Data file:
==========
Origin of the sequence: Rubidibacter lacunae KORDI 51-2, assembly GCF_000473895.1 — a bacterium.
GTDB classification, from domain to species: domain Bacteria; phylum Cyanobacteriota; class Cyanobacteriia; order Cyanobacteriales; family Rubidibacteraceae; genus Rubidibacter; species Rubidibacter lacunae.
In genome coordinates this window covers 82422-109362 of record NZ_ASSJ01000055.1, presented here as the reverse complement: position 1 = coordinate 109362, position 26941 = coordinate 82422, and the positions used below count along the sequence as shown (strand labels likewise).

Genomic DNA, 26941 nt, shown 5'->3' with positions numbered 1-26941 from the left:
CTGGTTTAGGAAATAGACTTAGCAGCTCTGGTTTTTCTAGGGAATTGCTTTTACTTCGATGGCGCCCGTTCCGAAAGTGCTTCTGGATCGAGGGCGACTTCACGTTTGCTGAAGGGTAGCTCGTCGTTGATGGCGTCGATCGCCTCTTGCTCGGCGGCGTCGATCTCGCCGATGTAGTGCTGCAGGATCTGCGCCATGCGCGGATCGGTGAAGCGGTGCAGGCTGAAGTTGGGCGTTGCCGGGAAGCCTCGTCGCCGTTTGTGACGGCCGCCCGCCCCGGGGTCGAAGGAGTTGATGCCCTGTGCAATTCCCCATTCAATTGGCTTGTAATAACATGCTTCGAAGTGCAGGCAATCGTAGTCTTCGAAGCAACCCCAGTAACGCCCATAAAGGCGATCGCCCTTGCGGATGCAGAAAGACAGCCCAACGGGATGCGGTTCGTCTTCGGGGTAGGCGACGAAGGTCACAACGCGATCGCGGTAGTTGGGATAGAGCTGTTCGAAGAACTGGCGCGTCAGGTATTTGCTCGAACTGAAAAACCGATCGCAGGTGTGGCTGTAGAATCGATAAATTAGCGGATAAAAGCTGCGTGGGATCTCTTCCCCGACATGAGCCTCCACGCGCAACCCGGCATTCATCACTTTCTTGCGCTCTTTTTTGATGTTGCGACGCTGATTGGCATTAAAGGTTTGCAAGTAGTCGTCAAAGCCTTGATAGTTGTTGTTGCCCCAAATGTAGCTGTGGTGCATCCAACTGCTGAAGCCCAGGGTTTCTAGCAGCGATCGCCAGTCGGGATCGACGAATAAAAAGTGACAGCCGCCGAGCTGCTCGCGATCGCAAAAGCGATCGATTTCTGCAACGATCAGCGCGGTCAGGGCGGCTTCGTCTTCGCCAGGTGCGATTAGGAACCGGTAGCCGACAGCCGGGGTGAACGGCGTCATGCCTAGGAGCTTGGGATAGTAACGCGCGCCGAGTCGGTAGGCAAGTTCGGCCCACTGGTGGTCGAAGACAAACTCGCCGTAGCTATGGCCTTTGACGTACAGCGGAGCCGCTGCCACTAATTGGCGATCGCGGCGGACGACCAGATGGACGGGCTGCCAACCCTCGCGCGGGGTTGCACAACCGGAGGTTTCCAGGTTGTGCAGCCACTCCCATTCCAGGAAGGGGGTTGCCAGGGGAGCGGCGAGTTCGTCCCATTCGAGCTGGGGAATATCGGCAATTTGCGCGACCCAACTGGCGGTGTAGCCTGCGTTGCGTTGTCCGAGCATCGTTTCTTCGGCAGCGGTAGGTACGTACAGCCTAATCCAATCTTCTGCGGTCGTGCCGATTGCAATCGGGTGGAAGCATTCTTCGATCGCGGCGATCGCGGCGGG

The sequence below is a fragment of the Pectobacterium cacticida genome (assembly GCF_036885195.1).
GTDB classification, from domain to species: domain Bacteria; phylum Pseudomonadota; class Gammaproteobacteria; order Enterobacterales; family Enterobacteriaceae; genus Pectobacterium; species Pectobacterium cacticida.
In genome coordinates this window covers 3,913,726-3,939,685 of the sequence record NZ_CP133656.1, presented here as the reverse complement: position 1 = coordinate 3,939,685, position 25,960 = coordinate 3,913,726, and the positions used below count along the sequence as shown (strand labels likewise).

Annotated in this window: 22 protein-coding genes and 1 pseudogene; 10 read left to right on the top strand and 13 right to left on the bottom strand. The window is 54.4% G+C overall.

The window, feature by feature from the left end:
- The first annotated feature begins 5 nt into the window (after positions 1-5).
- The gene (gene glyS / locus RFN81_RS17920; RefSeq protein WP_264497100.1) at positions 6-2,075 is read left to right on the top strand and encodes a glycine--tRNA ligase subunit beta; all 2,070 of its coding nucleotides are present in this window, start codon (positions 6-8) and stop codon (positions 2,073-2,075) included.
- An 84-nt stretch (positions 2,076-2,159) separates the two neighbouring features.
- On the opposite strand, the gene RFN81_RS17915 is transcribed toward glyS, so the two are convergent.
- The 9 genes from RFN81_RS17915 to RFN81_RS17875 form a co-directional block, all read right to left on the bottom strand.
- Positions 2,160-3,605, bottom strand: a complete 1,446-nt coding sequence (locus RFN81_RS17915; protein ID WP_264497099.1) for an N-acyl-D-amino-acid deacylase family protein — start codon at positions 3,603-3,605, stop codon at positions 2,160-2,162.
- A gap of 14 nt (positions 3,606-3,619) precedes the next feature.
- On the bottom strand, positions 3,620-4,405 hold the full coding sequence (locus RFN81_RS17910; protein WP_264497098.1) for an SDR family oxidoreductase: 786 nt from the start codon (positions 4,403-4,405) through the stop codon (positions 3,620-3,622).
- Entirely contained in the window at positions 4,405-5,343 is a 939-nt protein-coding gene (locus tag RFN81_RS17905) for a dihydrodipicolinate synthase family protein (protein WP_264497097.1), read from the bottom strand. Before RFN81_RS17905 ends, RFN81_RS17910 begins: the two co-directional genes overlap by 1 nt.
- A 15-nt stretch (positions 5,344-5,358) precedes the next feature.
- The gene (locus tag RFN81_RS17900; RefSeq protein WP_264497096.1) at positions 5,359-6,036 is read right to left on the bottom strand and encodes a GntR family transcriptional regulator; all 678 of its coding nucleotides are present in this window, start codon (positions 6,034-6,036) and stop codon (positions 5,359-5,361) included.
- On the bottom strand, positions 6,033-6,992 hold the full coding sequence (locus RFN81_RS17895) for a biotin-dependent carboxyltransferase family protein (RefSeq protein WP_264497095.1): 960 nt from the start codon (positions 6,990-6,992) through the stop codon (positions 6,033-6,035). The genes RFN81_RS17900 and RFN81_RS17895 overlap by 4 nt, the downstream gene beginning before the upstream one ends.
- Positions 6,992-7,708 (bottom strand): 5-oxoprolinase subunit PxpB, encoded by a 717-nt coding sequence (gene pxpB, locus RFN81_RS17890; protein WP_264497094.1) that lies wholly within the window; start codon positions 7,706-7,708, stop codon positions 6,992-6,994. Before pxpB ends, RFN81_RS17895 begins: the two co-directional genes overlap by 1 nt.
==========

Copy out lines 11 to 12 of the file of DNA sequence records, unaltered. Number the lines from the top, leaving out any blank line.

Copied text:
- The first annotated feature begins 5 nt into the window (after positions 1-5).
- The gene (gene glyS / locus RFN81_RS17920; RefSeq protein WP_264497100.1) at positions 6-2,075 is read left to right on the top strand and encodes a glycine--tRNA ligase subunit beta; all 2,070 of its coding nucleotides are present in this window, start codon (positions 6-8) and stop codon (positions 2,073-2,075) included.